Sunday's cattle attack occurred during calving season.
During that time, cows are typically very protective of their young and do not like people getting close.
Animal behaviour specialist Elsa Flint said during calving season cattle and the public should be separated
"They should just go into a safe zone, at least have a fence between them and the area that the people run or frequent.
"Generally, most of the animals that live in the shared spaces are very used to people and so at other times of year, I wouldn't expect this sort of behaviour because they are used to all sorts of things going past them and around them," Ms Flint said.
People would benefit from having signs at the entrance of the park that described how to act around a cow and what to do if the animals become agitated, she said.
An Auckland council spokeswoman said its development agency, Panuku, managed the lease and it would review the attack, including considering any necessary changes.
We have received a letter from a frustrated listener, Brian in Wellington, who has been keen for us to play the huia as one of our birdcalls. Unfortunately no recording of the huia exists but Nga Taonga Sound and Vision does have a recording made in 1949 by Henare Hāmana who mimics the different calls of the extinct huia bird. Mr Hāmana had been a member of an expedition in 1909 that tried unsuccessfully to find any remaining huia in the North Island bush. The recording is Nga Taonga Sound and Vision's most requested item. So for you, Brian, here's the male huia's call, as remembered by Henare Hāmana.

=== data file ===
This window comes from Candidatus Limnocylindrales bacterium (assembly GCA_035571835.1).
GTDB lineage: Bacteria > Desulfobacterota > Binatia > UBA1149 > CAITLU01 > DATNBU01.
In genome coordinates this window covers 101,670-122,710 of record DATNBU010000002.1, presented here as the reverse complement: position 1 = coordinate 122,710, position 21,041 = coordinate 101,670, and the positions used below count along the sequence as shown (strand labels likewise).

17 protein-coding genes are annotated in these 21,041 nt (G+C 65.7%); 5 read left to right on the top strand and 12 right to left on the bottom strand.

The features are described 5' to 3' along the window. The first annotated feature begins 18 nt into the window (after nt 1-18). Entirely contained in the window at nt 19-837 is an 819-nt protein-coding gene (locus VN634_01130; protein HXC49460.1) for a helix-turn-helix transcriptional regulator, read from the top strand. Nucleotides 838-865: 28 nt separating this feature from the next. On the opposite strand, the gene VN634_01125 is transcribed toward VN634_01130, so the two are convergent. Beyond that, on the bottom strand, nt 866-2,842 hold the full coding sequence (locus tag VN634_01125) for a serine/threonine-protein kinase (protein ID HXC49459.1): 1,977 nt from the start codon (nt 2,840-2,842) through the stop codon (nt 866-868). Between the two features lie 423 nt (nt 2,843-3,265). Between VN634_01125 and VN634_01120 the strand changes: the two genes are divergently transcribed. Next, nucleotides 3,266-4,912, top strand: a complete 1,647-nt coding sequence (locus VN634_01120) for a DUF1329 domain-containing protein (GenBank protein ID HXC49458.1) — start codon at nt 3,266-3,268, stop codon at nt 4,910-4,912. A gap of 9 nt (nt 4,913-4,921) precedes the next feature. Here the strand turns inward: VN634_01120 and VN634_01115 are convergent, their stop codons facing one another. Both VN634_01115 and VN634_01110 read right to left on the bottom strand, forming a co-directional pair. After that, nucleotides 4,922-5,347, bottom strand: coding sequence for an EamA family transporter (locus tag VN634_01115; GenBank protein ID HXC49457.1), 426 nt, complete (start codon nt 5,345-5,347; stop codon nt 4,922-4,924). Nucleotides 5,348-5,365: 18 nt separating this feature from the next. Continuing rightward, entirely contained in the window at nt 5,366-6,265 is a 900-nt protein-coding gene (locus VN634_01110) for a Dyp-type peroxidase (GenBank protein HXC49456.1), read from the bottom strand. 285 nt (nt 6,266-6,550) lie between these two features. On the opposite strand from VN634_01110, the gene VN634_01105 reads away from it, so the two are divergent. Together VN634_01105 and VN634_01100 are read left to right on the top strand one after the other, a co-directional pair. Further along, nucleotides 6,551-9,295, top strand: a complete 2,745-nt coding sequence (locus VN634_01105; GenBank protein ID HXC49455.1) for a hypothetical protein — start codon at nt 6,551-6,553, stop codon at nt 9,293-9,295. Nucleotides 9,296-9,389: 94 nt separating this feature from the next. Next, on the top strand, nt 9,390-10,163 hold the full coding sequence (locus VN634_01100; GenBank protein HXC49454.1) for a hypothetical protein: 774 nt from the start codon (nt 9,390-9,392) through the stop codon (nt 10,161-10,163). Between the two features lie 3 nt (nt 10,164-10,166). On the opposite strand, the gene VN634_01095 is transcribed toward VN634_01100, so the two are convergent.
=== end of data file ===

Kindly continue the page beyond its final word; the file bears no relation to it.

Volunteers have spent the night on a beach in Northland caring for a stranded humpback whale. The humpback and her calf became stranded on Ripiro beach near Dargaville on Sunday morning. The calf died on Monday morning. RNZ reporter Eden Moore has been on the beach since before daybreak. She tells Susie Ferguson the mother is still alive, but it's not looking good.
Thousands of people are fleeing the Indonesian island of Lombok after yesterday's severe earthquake. Nearly 100 people have been reported dead. Witnesses have spoken of chaos and terror as buildings collapsed and power and communication lines were cut. Boats have also been sent to evacuate more than 1,000 tourists from the nearby Gili islands. New Zealander Jon Braithwaite runs a scuba diving centre and a backpackers hostel on one of the Gili islands. His two sisters and three brothers from New Zealand were visiting him on the island to celebrate his wedding when the quake struck. He told RNZ reporter Kate Gudsell they'd all run for the hills, fearing for their lives.